PracticeUpdate: Dr. Pal, why is getting involved in research an important part of training for medical students and early-career physicians?
Dr. Pal: I would say that research is one of the great ways to balance one's career. I'm in oncology, and oncology can be an incredibly emotional field. I can't think of a day that goes by when I'm not giving bad news to a patient, and having research, for me, has been an outlet to really sublimate some of what I'm experiencing in the clinic: taking all the negative emotions from those end-of-life conversations and turning them into something positive. It adds diversity to my career. It gives me a focus outside of what I'm doing in the clinic. And it gives me some sense that, as dismal as outcomes may be for patients with cancer nowadays, maybe the work that I'm doing is contributing to enhancing patient outcomes in years to come.
PracticeUpdate: How should medical students and early-career physicians get involved in research?
Dr. Pal: The best thing to do is to identify an appropriate mentor, and this can be through social media and through personal interactions with individuals at your institution. When I look for an ideal mentor, I look for three things. I look for whether or not the mentor has published extensively him/herself—and this is pertains to a research career, not mentorship and other domains outside of research. To do research, you've got to have a mentor who has published extensively. Otherwise, you can almost be guaranteed that you're not going to be publishing yourself.
PracticeUpdate: Why is it so important to see research projects to completion and obtain publications?
Dr. Pal: It’s critical that folks really take projects and research from start to finish. I think that, for one thing, if you're using research potentially as a vehicle for career advancement, people don't like to see a quitter. If you were reviewing someone's application, and you see a long laundry list of projects that are pending results, you become a little bit skeptical. You think, is this person who wants to join my group going to bite off more than he can chew and not take projects to fruition?
Now there are examples of projects that simply fail based on their scientific merits. And those are absolutely fine, but it's important that you see those projects through and at least make some effort to publish them. I think, nowadays, there is increasing recognition that projects that produced negative results or no results still have merit when it comes to publication. So, it's key that you make an effort to push those sorts of publications through, and, frankly, I think that those are a testimonial to perseverance. When I’m reviewing a CV, I'm not always looking for big, landmark, positive studies. I'm also looking for negative studies that reflect the individual's penchant for publication.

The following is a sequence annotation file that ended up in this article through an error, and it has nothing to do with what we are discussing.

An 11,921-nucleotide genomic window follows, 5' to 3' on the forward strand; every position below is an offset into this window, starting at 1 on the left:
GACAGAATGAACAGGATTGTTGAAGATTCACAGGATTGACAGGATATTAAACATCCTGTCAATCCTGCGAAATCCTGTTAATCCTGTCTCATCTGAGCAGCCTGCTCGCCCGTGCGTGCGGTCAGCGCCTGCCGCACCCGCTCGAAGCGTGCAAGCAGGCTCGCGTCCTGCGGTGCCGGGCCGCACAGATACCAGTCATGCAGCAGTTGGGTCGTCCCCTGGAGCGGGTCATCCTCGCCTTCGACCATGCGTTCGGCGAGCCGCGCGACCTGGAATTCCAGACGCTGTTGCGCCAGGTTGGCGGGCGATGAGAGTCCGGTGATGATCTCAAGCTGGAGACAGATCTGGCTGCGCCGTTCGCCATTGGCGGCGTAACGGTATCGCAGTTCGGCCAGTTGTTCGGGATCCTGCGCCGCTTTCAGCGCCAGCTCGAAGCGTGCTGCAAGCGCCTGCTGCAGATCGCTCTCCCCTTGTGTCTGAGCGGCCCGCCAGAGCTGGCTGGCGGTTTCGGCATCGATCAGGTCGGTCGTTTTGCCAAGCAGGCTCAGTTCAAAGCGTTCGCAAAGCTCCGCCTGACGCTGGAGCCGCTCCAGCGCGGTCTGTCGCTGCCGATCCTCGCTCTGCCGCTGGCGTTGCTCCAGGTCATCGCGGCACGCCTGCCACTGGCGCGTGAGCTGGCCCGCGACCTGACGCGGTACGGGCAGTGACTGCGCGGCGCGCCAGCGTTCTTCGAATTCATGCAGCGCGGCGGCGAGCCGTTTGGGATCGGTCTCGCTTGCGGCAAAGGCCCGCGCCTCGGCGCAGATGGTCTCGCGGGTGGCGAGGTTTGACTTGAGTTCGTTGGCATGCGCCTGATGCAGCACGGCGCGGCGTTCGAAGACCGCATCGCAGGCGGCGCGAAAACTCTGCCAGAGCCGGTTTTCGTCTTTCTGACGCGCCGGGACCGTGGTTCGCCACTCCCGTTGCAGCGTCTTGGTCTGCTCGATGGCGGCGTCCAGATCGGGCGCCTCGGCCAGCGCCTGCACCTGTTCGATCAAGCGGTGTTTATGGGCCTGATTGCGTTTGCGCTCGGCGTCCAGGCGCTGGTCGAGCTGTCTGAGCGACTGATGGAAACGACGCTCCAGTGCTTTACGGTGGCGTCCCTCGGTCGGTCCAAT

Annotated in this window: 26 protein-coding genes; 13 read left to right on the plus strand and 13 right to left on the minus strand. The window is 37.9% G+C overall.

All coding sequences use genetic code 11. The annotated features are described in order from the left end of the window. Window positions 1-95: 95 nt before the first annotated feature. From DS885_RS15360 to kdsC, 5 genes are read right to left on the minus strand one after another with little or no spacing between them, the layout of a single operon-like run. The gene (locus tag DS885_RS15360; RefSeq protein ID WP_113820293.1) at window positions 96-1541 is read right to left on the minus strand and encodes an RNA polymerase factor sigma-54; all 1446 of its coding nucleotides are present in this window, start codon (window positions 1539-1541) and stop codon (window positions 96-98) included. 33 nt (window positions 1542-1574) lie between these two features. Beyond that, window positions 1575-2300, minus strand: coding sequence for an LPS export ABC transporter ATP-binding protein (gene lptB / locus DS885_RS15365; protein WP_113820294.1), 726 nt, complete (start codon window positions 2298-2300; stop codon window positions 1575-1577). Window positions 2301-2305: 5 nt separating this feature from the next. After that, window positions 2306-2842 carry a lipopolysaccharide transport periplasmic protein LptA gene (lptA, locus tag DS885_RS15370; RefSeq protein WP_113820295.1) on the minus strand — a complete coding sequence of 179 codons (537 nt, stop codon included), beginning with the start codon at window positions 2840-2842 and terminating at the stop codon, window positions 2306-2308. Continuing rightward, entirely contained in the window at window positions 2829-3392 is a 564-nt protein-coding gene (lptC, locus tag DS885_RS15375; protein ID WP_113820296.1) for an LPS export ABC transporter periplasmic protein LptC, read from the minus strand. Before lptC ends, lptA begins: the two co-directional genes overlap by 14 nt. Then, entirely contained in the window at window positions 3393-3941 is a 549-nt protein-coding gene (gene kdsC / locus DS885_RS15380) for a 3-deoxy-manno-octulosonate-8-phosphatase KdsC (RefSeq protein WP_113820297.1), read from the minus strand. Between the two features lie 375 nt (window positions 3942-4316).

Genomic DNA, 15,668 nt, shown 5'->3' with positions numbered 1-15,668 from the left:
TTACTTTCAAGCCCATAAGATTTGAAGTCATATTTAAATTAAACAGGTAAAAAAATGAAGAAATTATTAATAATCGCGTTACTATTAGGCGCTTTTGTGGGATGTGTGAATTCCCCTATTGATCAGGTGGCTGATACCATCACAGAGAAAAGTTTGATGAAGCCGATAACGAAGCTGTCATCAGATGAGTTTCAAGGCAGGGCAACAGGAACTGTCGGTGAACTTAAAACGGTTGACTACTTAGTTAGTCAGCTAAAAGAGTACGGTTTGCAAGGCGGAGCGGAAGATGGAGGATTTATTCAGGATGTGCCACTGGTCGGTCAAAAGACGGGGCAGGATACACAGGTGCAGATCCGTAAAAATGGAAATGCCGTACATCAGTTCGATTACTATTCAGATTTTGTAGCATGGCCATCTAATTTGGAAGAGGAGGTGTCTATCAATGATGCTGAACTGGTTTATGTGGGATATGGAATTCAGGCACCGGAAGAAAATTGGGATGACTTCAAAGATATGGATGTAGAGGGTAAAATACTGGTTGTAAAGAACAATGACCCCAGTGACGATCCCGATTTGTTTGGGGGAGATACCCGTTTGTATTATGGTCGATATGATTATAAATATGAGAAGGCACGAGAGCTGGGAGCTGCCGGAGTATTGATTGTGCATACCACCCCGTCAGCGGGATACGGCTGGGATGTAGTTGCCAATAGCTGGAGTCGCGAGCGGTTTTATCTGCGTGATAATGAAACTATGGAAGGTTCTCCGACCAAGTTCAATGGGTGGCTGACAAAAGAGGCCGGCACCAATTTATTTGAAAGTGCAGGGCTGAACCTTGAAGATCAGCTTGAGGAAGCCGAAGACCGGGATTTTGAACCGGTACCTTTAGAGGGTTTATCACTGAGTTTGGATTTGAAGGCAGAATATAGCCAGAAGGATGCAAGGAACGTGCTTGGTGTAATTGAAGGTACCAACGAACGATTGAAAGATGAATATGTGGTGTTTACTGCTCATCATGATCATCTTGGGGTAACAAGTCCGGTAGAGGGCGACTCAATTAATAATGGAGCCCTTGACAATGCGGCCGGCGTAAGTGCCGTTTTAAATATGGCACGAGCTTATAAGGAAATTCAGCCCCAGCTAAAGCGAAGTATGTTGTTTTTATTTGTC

PracticeUpdate: How can students or early-career physicians use conferences to maximize their research exposure and further their career opportunities?
Dr. Pal: Pre-COVID, I would argue that the best way to engage at conferences is to hang out at the poster sessions. Poster sessions are such an amazing way to really gain a deep dive into individual projects, to spend a couple of minutes individually with potential mentors who are focused on areas of research that you're interested in. Those poster sessions offer a rare opportunity to get a captive audience with some of these really prominent individuals within the research community, and I think that's why those prominent individuals seat themselves there—to have that sort of very helpful exchange. In the era of COVID, of course, things have changed. There is still an opportunity for the interactions to occur. I would suggest that trainees focus particular attention on networking sessions.
I did a networking session recently, which only engaged two or three individuals from the junior faculty and trainee community. I have to tell you that, while I was disappointed not to see more people in that session, we were able to spend a lot of individual time with each mentee, tailor career plans, and so forth. So, it turned out actually, I think, to be a trove of information for the mentees and junior faculty who participated. I encourage folks when they are looking at the schedules of virtual conferences to focus in on those trainee sessions to see whether or not they might possibly offer some of these really unique one-on-one mentoring opportunities. It's still possible with COVID.